PETALING JAYA: A think tank today questioned the need for price controls on medication, warning that such a mechanism would send a red flag to the international pharmaceutical, biotechnology and life sciences community.
The Galen Centre for Health and Social Policy said the move could affect thousands of people whose lives depended on access to innovative medicines or drugs which had no generic or biosimilar counterparts as of yet.
“This effort at cost-containment, though high-minded and well-intentioned, is fraught with risks and consequences which extend beyond the health sector.
“Most economists consider price controls as a drastic action which distorts the market and often ends up victimising the very people they are intended to help. Contrary to popular belief, they are not magic bullets,” Galen CEO Azrul Mohd Khalib said in a statement.
He was responding to Deputy Health Minister Dr Lee Boon Chye’s recent announcement that the government would introduce a price control mechanism on medication before the tabling of the 2019 budget.
Azrul questioned whether the government had undertaken a Regulatory Impact Assessment before adopting the proposal on price controls for medication.
He also asked whether the Regulatory Impact Statement had been published and if consultations had been held with the relevant stakeholders.
“The advantages and disadvantages in the use of price controls should be fully understood and made known to the Malaysian public before they are imposed.
“After all, increasing transparency, accountability and consultation were among the promises of the new government,” he said.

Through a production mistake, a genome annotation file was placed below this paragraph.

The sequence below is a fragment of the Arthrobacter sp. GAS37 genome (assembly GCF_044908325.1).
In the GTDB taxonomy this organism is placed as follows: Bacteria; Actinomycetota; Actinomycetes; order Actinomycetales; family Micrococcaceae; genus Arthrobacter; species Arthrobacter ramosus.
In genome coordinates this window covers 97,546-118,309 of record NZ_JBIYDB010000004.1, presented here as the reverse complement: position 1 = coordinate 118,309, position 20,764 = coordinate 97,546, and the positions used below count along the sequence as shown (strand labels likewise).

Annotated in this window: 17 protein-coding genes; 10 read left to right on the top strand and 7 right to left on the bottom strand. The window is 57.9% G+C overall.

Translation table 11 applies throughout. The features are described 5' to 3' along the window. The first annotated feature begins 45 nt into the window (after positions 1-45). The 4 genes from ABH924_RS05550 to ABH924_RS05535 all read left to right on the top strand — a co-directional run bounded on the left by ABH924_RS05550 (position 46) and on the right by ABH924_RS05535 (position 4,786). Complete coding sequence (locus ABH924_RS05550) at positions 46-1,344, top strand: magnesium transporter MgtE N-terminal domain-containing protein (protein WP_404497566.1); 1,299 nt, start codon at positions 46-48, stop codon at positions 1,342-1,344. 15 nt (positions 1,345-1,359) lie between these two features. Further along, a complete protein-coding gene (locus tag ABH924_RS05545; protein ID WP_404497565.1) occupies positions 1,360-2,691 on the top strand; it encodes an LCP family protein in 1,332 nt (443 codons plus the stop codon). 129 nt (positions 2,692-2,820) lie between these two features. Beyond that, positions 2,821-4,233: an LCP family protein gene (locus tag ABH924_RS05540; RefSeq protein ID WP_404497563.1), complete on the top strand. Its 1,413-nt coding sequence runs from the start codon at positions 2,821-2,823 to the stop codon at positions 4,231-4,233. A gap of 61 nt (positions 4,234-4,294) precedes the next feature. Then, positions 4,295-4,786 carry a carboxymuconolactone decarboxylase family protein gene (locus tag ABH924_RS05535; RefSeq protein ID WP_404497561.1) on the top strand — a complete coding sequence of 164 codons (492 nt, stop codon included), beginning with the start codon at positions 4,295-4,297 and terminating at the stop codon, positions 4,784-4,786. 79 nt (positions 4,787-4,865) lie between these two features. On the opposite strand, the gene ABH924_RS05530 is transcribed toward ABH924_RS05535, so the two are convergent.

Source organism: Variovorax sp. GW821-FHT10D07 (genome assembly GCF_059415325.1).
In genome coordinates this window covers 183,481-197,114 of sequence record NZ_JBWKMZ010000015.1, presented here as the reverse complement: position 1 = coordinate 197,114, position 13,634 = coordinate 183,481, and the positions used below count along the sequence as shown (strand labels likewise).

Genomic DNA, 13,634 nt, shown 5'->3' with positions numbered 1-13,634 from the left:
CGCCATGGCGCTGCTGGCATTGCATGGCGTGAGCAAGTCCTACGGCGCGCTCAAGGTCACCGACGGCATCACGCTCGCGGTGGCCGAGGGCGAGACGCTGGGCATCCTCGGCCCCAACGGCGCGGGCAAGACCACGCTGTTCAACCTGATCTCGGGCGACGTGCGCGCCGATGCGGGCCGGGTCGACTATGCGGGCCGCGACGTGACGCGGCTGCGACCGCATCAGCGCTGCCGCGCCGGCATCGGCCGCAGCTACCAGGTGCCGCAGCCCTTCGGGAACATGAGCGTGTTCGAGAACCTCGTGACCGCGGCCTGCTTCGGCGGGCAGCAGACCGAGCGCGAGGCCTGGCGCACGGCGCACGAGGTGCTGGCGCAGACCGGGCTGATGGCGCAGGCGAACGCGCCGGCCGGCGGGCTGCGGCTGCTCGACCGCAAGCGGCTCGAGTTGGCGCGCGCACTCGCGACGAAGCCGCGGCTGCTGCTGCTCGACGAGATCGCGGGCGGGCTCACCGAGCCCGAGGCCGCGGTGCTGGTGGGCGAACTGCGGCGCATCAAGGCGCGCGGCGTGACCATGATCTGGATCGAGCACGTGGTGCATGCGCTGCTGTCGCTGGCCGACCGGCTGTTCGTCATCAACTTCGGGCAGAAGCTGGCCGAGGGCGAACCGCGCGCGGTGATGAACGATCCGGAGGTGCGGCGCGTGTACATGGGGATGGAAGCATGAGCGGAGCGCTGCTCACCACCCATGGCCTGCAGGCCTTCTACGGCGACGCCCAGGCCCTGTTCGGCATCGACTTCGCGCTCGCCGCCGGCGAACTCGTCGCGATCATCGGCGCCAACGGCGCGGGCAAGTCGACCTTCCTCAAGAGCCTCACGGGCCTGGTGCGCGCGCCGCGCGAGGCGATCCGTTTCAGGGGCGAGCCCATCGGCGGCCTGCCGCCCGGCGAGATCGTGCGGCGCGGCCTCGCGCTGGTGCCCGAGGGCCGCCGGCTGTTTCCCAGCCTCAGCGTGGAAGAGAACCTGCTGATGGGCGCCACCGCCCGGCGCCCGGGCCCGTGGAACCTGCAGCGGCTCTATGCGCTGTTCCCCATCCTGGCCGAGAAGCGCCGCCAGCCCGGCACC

He pointed to countries such as Canada which had implemented similar mechanisms that succeeded in controlling prices but could not check drug expenditure.
“Drug expenditure continued to rise due to population demographics, prescribing practices and increasing prevalence of non-communicable diseases,” he said.
He said implementing price controls could cause Malaysia to be regarded as a risky and unpredictable place to introduce new and innovative drugs for the treatment of cancer and rare diseases.
“Fewer new drugs would become available to Malaysian patients, depriving them of the benefits of advances in medical research,” he added.
He said Galen supported the government’s goal of gradually increasing the use of generic drugs from 60% to 80% by 2020.
“In fact, some of the first targeted cancer drugs are now reaching the end of their patents, enabling generics to be reproduced.”
However, he warned that not all drugs had generic or biosimilar equivalents, adding that patients did not have the luxury of time to wait for patents to expire.
“Competition provides for the possibility of better and improved treatment options, lower drug prices, increased affordability and coverage.
“It contributes to improving the quality of life for patients and, most importantly, has the potential to save lives,” he said.